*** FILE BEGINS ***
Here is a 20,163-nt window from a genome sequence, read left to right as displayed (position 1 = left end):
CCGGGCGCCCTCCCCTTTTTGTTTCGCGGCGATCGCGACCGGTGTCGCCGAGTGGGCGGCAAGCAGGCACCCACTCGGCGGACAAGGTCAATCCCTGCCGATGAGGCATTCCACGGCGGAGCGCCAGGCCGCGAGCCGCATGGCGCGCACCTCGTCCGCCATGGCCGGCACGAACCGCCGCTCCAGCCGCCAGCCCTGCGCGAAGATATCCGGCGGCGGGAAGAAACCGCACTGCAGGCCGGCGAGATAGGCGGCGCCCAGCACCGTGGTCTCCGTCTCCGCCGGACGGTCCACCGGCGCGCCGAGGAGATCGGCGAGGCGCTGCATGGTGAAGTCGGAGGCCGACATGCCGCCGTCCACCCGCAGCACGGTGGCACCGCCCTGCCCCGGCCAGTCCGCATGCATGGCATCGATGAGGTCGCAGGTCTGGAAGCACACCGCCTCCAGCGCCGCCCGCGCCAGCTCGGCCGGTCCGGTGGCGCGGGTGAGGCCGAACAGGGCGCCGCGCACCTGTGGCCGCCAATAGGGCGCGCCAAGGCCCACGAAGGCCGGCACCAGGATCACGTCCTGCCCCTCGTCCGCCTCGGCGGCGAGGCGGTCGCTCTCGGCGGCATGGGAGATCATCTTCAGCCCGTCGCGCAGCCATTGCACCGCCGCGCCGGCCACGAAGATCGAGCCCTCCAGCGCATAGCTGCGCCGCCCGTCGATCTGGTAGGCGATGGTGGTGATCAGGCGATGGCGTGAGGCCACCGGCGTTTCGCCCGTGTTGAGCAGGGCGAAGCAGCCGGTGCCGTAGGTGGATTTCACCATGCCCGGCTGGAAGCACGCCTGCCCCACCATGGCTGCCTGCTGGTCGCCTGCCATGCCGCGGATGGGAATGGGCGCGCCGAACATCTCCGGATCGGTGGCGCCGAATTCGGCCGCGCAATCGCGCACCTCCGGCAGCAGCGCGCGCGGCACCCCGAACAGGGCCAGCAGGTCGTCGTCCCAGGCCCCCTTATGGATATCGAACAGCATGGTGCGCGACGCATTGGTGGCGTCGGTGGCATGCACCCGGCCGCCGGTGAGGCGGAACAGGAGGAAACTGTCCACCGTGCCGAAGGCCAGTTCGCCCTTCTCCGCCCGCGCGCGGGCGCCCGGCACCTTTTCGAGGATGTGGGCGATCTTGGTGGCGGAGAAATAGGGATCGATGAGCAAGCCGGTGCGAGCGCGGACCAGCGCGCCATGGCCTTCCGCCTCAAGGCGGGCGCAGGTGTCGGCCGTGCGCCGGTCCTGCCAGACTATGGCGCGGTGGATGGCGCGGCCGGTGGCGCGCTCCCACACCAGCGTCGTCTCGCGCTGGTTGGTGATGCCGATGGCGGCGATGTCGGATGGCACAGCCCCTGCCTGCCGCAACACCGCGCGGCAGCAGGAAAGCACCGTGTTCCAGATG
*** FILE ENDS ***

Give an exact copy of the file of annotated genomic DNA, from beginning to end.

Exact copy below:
Here is a 20,163-nt window from a genome sequence, read left to right as displayed (position 1 = left end):
CCGGGCGCCCTCCCCTTTTTGTTTCGCGGCGATCGCGACCGGTGTCGCCGAGTGGGCGGCAAGCAGGCACCCACTCGGCGGACAAGGTCAATCCCTGCCGATGAGGCATTCCACGGCGGAGCGCCAGGCCGCGAGCCGCATGGCGCGCACCTCGTCCGCCATGGCCGGCACGAACCGCCGCTCCAGCCGCCAGCCCTGCGCGAAGATATCCGGCGGCGGGAAGAAACCGCACTGCAGGCCGGCGAGATAGGCGGCGCCCAGCACCGTGGTCTCCGTCTCCGCCGGACGGTCCACCGGCGCGCCGAGGAGATCGGCGAGGCGCTGCATGGTGAAGTCGGAGGCCGACATGCCGCCGTCCACCCGCAGCACGGTGGCACCGCCCTGCCCCGGCCAGTCCGCATGCATGGCATCGATGAGGTCGCAGGTCTGGAAGCACACCGCCTCCAGCGCCGCCCGCGCCAGCTCGGCCGGTCCGGTGGCGCGGGTGAGGCCGAACAGGGCGCCGCGCACCTGTGGCCGCCAATAGGGCGCGCCAAGGCCCACGAAGGCCGGCACCAGGATCACGTCCTGCCCCTCGTCCGCCTCGGCGGCGAGGCGGTCGCTCTCGGCGGCATGGGAGATCATCTTCAGCCCGTCGCGCAGCCATTGCACCGCCGCGCCGGCCACGAAGATCGAGCCCTCCAGCGCATAGCTGCGCCGCCCGTCGATCTGGTAGGCGATGGTGGTGATCAGGCGATGGCGTGAGGCCACCGGCGTTTCGCCCGTGTTGAGCAGGGCGAAGCAGCCGGTGCCGTAGGTGGATTTCACCATGCCCGGCTGGAAGCACGCCTGCCCCACCATGGCTGCCTGCTGGTCGCCTGCCATGCCGCGGATGGGAATGGGCGCGCCGAACATCTCCGGATCGGTGGCGCCGAATTCGGCCGCGCAATCGCGCACCTCCGGCAGCAGCGCGCGCGGCACCCCGAACAGGGCCAGCAGGTCGTCGTCCCAGGCCCCCTTATGGATATCGAACAGCATGGTGCGCGACGCATTGGTGGCGTCGGTGGCATGCACCCGGCCGCCGGTGAGGCGGAACAGGAGGAAACTGTCCACCGTGCCGAAGGCCAGTTCGCCCTTCTCCGCCCGCGCGCGGGCGCCCGGCACCTTTTCGAGGATGTGGGCGATCTTGGTGGCGGAGAAATAGGGATCGATGAGCAAGCCGGTGCGAGCGCGGACCAGCGCGCCATGGCCTTCCGCCTCAAGGCGGGCGCAGGTGTCGGCCGTGCGCCGGTCCTGCCAGACTATGGCGCGGTGGATGGCGCGGCCGGTGGCGCGCTCCCACACCAGCGTCGTCTCGCGCTGGTTGGTGATGCCGATGGCGGCGATGTCGGATGGCACAGCCCCTGCCTGCCGCAACACCGCGCGGCAGCAGGAAAGCACCGTGTTCCAGATG